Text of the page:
Been there, read that.
Since the mid-1980s, when the “grim & gritty” superhero trend began, Superman has almost invariably been portrayed as a hero whose values remain pure and untarnished, a bit of a boy scout at times, but always a better man because of his purity. We get it. It’s been done. And done better, I might add—Superman says to Hal, “…I have Lois in my life—and a dog. A GOOD dog. And that GIVES me a life. Complete. Bottom line, what could go WRONG?” I guess Clark forget to see what he was up to in the pages of FINAL CRISIS #2. That way Robinson has written Superman here just doesn’t jive with me—he comes across less like a boy scout and more like a kid who is enrolled in “Special Ed” courses and has to ride the shortbus to school.
Then we’re in Metropolis as the Science Police are fighting some sort of monster while their leader gives us narrative captions telling the reader all about his team. Problem #1—the team is all wearing the same costume (including a full face-covering helmet), so we have no way of knowing what these individuals being described to us actually look like, so a second introduction to the Science Police team will be necessary so that the reader can tell them apart. Problem #2—the writing style of the narrative is very “Robinson-esque,” which is not a bad thing unless you’re a fan of STARMAN. The captain of the team’s thoughts read exactly like Jack Knight’s. Not a big problem, but it ends up being a distraction.
Then Atlas shows up. If you’ve never heard of this character, don’t worry—he appeared in one of DC’s FIRST ISSUE SPECIAL comics in the 1970s and not much else. I think this might be a good thing—Robinson has a knack for taking one-note obscure characters and breathing new life into them. However, Atlas’ appearance drew my attention to another flaw of this issue: the art.
Atlas is drawn as a mound of muscle upon muscle, yet Guedes (and Magalhaes is partly to blame as well, I think) uses very little variation of line weight in drawing his form. As a result, the figure loses a sense of roundness and weight and winds up looking flat and static. The terrible side-effect is that the colorist overcompensated for this lack of form in the drawing with full gradations on every possible fold of flesh until Atlas winds up looking like nothing more than a pile of raw hamburger.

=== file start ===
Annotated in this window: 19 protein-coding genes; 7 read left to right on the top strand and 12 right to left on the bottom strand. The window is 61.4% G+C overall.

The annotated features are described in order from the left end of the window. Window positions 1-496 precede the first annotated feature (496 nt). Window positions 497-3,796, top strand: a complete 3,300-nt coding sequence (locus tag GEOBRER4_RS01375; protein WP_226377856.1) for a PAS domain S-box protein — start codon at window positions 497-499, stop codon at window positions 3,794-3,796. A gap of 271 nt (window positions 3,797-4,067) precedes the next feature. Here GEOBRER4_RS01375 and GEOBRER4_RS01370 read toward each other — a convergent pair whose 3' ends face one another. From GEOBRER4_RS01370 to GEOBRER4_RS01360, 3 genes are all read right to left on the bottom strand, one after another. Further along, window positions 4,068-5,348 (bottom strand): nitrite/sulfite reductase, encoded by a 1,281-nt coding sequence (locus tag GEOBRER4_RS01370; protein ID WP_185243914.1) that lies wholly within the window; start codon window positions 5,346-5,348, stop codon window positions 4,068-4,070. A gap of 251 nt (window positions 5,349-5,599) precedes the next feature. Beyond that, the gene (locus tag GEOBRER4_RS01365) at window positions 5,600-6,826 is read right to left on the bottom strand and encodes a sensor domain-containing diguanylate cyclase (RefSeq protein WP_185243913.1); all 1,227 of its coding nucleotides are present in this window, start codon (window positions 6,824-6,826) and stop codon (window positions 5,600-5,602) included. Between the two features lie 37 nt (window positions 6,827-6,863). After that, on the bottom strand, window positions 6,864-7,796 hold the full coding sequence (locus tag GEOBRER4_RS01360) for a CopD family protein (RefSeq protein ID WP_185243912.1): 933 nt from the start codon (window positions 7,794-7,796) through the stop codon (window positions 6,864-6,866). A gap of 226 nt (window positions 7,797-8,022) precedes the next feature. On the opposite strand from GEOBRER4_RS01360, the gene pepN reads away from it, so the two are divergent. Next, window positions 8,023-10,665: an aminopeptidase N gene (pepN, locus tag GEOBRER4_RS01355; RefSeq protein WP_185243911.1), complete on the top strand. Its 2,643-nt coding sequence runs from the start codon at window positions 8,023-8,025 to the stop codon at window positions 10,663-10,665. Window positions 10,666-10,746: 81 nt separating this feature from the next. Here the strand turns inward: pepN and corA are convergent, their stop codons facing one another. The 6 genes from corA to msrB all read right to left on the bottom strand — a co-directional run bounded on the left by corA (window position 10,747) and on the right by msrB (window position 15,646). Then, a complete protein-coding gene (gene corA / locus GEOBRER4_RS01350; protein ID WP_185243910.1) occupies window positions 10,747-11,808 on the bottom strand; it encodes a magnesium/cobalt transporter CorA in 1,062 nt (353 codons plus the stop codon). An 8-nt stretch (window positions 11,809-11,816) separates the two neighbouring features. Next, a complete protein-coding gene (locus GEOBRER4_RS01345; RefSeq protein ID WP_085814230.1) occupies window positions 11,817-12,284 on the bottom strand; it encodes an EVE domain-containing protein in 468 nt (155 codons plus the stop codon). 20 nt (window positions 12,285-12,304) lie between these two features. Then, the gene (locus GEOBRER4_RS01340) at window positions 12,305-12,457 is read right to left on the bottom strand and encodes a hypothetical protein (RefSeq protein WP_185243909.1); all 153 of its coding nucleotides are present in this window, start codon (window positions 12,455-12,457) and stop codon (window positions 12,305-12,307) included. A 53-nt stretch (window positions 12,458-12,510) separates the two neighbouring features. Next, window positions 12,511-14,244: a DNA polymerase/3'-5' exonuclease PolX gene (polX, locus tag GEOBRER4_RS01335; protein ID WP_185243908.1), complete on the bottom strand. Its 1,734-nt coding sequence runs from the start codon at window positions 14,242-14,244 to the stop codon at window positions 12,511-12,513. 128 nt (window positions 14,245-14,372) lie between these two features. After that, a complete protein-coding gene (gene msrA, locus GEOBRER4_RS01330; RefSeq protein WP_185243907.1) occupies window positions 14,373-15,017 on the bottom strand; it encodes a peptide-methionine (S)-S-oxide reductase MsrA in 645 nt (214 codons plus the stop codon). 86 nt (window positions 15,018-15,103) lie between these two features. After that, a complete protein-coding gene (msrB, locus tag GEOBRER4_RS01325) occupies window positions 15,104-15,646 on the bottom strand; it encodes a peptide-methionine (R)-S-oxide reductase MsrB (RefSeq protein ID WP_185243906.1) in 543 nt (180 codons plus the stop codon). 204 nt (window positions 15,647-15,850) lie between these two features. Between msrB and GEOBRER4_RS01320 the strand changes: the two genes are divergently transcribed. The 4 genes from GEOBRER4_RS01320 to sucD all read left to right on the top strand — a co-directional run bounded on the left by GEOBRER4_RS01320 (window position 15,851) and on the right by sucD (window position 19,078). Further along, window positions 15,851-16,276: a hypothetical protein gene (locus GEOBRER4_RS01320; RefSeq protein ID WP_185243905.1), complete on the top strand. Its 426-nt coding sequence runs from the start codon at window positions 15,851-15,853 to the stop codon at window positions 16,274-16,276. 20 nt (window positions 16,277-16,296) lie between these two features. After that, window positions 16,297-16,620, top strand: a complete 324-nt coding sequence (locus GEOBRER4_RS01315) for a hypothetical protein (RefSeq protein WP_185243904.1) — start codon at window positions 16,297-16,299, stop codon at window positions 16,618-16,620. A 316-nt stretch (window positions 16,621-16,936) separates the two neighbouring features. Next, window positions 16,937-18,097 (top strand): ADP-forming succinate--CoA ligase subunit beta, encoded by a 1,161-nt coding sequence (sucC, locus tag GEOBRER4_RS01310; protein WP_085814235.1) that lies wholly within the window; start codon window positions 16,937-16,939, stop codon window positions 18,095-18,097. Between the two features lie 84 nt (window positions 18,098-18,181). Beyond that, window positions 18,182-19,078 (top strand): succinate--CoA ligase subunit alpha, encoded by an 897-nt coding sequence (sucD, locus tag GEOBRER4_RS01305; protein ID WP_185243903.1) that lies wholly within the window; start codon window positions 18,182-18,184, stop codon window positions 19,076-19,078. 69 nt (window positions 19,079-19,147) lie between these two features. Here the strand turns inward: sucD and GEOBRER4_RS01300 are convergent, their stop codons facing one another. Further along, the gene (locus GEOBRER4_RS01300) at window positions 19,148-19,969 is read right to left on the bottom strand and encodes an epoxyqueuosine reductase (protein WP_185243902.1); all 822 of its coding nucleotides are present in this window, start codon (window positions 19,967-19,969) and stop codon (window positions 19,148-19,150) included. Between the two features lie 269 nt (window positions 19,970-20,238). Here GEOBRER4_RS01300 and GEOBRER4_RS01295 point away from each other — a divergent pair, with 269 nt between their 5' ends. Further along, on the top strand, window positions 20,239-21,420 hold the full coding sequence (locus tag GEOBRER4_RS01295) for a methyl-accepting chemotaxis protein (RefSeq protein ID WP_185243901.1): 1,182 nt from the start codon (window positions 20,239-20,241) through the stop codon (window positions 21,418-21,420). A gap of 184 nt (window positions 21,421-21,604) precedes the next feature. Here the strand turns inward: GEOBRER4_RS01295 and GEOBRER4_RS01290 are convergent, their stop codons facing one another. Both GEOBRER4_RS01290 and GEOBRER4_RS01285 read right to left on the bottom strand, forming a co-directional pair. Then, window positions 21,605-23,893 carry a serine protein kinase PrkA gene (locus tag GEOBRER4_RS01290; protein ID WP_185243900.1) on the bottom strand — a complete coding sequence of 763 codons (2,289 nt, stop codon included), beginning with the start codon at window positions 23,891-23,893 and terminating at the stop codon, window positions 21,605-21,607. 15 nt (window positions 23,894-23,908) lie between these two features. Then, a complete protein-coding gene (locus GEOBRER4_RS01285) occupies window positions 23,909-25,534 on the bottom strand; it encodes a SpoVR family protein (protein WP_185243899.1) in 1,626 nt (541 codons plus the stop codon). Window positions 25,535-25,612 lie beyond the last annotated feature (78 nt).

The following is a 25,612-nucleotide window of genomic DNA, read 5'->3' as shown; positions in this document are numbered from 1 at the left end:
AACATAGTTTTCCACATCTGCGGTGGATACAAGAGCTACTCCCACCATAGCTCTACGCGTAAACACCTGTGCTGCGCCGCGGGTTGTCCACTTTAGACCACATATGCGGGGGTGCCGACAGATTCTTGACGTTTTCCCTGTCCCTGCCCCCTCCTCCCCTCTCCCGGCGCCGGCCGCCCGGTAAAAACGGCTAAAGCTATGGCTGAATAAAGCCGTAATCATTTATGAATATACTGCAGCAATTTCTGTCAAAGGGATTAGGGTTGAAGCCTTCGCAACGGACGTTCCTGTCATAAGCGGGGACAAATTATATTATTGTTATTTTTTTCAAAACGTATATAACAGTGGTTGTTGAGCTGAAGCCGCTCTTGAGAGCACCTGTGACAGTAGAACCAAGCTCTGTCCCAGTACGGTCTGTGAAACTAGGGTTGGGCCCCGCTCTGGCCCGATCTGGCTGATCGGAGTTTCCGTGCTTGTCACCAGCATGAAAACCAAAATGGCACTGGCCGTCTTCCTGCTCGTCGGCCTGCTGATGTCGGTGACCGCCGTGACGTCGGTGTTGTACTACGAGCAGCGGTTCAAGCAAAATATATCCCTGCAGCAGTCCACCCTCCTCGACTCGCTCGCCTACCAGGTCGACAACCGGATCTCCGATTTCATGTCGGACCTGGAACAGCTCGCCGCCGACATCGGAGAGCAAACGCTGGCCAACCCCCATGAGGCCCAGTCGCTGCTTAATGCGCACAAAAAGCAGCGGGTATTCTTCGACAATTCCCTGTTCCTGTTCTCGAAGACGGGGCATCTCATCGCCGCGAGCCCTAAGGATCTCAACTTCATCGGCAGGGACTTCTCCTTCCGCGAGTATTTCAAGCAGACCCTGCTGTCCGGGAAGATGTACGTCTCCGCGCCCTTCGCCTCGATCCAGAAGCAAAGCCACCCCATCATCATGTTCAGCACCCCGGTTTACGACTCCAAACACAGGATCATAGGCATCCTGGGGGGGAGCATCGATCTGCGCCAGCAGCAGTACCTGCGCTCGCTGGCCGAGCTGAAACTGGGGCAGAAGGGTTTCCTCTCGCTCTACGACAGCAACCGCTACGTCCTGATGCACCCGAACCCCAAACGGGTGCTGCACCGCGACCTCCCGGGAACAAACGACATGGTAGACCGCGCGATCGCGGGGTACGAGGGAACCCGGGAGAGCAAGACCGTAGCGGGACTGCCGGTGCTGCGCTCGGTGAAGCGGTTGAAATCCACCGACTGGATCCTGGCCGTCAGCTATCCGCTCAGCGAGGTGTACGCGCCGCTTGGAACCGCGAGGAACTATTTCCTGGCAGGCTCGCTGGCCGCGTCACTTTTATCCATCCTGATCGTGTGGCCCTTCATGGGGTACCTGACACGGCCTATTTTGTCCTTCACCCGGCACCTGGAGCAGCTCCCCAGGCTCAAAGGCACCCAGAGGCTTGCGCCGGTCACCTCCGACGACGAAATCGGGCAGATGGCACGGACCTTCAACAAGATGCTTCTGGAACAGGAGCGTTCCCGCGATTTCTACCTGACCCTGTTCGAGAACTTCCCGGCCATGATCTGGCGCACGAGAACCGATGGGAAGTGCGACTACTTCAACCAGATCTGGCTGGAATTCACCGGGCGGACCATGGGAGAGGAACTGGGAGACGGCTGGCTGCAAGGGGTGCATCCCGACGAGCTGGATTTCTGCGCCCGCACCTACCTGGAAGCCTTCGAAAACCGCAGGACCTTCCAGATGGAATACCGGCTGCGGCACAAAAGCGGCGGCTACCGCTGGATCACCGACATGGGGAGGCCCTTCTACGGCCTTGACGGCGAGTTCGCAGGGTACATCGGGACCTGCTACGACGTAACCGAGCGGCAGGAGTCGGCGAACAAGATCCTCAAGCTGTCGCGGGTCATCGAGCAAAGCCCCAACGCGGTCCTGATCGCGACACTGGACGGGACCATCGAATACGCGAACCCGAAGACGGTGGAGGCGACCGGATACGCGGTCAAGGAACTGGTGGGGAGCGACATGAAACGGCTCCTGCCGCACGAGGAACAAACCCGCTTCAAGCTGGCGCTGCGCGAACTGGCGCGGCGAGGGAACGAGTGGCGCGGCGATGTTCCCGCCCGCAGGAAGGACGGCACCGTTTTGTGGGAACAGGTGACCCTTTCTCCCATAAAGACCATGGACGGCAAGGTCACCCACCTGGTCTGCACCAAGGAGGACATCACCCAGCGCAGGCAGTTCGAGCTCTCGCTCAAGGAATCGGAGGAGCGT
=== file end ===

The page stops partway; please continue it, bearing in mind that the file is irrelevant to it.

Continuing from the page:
Look, DC has three icons—Superman, Batman, and Wonder Woman—and these three should be given the best possible treatment in terms of writing and art that DC can give. They are important characters and should be treated as such. The artwork for this issue was okay, but something was lacking. Neither Atlas’ arrival nor Superman’s appearance on the final page are as awe-inspiring as they should have been. In my opinion, Superman should always be drawn as bold and powerful as Alex Ross invariably renders him (on this issue’s cover, for example). DC—treat your most important properties with the respect they deserve!
When in comes right down to it, however, the writing is really what’s at fault here. This issue wasn’t about Superman; it was about people talking (or in this case thinking) about Superman. So far it’s hard to see what James Robinson wants to do with the character, if in fact he has a definite plan at all. I’m probably going to pick up the next issue or two to see if the story heats up, but if the artwork doesn’t improve and Robinson continues to meander around his title character in favor of unoriginal observations from his supporting cast, I’m afraid it’ll be the first comic he’s written that I don’t want to read. I’ll just have to hope that Robinson’s forthcoming JUSTICE LEAGUE series will be more in line with the quality I've come to expect from the man.
ZOMBIE HAIKU OGN
By Ryan Mecum Published by HOW Books Reviewer: Ambush Bug
Zombie this, zombie that. Everything and anything has had a zombie version of it as of late. But none fit together better than zombies and poetry. Haiku poetry that is. Known as a meditative form of linking words to find meaning and peace in a 5-7-5 word per line structure, the art of Haiku has been cannibalized by Ryan Mecum in his original graphic novel ZOMBIE HAIKU and the result is simply one of the best zombie reads of the year.
Although a series of non-connected poems would be kind of fun, this book is so much more than that. The book tells a narrative of one man's attempt to survive during a zombie holocaust, but doesn't stop there. Like Romero's zombies in his later films, after the narrator/poet succumbs to the zombie infestation, he continues to write Haikus and that's when the real poetry starts.